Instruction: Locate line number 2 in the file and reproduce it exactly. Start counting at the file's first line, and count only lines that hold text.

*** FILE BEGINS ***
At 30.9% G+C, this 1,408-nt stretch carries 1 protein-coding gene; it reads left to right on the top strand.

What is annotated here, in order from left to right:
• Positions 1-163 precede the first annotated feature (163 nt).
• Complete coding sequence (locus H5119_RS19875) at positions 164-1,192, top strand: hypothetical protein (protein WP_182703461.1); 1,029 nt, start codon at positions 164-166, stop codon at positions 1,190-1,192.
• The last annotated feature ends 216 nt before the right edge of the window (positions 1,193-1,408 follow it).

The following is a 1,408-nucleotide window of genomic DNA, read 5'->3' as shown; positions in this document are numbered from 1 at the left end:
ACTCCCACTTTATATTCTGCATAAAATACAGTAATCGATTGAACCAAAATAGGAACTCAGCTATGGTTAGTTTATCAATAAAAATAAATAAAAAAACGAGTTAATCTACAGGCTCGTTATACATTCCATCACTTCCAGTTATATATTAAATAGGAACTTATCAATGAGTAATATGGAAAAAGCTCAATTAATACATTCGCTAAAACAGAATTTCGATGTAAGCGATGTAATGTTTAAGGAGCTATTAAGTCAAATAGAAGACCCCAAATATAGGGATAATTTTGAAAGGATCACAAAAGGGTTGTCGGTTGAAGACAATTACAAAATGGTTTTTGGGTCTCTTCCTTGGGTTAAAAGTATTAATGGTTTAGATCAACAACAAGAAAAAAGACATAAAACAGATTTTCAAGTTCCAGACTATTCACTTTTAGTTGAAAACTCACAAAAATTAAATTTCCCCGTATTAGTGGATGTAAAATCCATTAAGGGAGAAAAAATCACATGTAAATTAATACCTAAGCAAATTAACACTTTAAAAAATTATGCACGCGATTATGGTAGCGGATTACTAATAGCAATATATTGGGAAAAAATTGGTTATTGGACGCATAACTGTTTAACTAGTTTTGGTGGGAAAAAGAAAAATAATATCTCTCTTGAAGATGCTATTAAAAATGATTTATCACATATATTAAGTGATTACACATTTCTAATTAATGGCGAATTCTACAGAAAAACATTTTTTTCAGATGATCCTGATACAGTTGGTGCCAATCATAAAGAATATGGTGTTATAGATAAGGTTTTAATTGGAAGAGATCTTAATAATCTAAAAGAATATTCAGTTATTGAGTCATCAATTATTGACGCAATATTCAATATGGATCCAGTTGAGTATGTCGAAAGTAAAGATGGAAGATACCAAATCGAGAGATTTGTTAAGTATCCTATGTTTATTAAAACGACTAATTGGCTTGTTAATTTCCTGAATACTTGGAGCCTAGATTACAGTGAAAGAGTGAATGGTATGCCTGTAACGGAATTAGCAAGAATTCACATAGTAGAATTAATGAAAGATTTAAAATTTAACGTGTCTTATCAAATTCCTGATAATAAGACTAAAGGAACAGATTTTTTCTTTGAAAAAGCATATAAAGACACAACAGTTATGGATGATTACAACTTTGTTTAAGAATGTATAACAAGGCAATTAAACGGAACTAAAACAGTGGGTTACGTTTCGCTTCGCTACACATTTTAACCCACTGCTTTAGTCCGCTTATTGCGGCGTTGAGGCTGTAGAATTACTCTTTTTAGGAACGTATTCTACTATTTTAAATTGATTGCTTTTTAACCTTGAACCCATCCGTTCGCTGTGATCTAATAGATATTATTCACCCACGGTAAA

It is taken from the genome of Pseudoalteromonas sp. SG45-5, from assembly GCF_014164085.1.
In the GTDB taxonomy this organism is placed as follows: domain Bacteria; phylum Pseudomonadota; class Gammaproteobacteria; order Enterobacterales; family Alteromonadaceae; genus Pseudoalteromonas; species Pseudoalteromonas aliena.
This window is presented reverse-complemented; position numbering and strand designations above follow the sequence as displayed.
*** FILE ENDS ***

What is annotated here, in order from left to right: